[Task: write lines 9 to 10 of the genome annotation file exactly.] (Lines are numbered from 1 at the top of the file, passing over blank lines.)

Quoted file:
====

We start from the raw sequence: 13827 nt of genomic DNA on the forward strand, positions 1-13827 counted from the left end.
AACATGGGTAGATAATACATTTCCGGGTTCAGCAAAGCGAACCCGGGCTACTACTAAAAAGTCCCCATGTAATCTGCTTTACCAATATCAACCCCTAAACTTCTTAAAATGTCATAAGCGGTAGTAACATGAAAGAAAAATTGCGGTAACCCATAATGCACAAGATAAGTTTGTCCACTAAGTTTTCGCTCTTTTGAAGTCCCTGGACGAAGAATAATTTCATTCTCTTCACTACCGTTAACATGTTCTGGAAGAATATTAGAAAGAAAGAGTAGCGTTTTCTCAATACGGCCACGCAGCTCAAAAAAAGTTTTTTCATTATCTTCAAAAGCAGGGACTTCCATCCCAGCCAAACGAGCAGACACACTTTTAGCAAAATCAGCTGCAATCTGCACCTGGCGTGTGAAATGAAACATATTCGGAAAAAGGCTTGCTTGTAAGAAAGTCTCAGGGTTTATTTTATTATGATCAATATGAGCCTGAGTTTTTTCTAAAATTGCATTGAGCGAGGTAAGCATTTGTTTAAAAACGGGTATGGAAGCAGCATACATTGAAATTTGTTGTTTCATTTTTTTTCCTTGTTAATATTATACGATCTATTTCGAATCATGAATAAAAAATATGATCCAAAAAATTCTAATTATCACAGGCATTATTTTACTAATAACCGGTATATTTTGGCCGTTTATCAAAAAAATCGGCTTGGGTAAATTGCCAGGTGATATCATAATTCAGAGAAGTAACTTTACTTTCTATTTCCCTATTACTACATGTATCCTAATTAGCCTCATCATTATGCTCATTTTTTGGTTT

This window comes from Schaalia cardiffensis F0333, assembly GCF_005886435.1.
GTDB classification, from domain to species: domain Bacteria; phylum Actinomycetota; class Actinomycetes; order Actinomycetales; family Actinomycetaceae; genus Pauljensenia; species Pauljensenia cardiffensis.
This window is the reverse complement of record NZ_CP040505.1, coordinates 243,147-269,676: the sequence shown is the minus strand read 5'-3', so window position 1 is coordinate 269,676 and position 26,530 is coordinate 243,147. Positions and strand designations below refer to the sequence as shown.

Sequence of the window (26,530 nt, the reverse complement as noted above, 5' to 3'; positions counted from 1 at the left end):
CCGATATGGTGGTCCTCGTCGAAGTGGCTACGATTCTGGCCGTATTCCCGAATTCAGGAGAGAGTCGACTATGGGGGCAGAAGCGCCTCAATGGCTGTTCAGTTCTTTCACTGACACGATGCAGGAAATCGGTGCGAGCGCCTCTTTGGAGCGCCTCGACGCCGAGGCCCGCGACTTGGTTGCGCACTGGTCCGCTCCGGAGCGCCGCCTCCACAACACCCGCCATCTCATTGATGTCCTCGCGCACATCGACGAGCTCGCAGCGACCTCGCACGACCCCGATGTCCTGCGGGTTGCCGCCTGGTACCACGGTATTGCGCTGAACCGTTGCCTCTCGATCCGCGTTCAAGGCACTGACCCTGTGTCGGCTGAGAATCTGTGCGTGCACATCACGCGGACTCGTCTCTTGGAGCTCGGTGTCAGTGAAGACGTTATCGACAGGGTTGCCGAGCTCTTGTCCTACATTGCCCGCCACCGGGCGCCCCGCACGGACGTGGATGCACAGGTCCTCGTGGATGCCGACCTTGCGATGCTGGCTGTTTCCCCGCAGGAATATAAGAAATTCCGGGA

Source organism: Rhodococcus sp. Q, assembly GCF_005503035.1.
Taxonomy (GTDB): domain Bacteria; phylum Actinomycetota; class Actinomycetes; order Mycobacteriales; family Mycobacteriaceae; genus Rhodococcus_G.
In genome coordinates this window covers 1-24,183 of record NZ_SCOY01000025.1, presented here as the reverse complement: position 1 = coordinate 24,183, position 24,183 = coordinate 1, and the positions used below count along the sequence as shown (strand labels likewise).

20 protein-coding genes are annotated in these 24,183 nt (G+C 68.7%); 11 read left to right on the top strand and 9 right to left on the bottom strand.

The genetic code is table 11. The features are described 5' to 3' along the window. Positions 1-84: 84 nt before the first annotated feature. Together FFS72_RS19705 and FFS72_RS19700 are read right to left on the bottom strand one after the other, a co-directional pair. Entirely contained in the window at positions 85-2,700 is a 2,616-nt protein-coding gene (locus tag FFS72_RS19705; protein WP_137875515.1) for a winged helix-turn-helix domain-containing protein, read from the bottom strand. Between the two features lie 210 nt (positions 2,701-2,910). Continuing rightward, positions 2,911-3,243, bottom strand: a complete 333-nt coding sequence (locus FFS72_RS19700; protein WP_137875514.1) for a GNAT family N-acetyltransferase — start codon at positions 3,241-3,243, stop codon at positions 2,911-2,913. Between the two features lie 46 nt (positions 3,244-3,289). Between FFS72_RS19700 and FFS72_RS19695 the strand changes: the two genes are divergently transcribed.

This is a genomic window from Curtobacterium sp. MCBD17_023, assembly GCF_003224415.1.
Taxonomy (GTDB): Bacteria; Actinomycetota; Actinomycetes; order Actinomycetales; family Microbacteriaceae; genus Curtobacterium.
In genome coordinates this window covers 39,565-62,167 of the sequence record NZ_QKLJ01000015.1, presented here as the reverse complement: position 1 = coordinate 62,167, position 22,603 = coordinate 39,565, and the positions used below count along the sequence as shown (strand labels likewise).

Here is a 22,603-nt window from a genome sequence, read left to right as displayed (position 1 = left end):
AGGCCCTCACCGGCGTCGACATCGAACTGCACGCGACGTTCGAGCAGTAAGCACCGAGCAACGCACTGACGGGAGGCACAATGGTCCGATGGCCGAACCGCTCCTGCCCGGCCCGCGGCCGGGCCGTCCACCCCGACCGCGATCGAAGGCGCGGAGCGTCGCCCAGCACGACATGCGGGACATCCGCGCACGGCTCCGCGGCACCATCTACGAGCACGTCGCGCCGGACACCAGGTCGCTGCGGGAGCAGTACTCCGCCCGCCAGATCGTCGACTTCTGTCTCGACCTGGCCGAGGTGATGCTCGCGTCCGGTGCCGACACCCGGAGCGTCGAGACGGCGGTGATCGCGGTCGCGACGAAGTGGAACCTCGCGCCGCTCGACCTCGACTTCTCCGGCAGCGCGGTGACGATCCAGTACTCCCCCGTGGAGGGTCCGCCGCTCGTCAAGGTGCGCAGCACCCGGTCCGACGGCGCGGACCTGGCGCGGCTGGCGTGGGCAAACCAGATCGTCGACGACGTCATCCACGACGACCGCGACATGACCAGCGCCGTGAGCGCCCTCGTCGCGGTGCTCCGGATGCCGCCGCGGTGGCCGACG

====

Taxonomy (GTDB): domain Bacteria; phylum Actinomycetota; class Actinomycetes; order Mycobacteriales; family Mycobacteriaceae; genus Rhodococcus_G.
In genome coordinates this window covers 1-24,183 of record NZ_SCOY01000025.1, presented here as the reverse complement: position 1 = coordinate 24,183, position 24,183 = coordinate 1, and the positions used below count along the sequence as shown (strand labels likewise).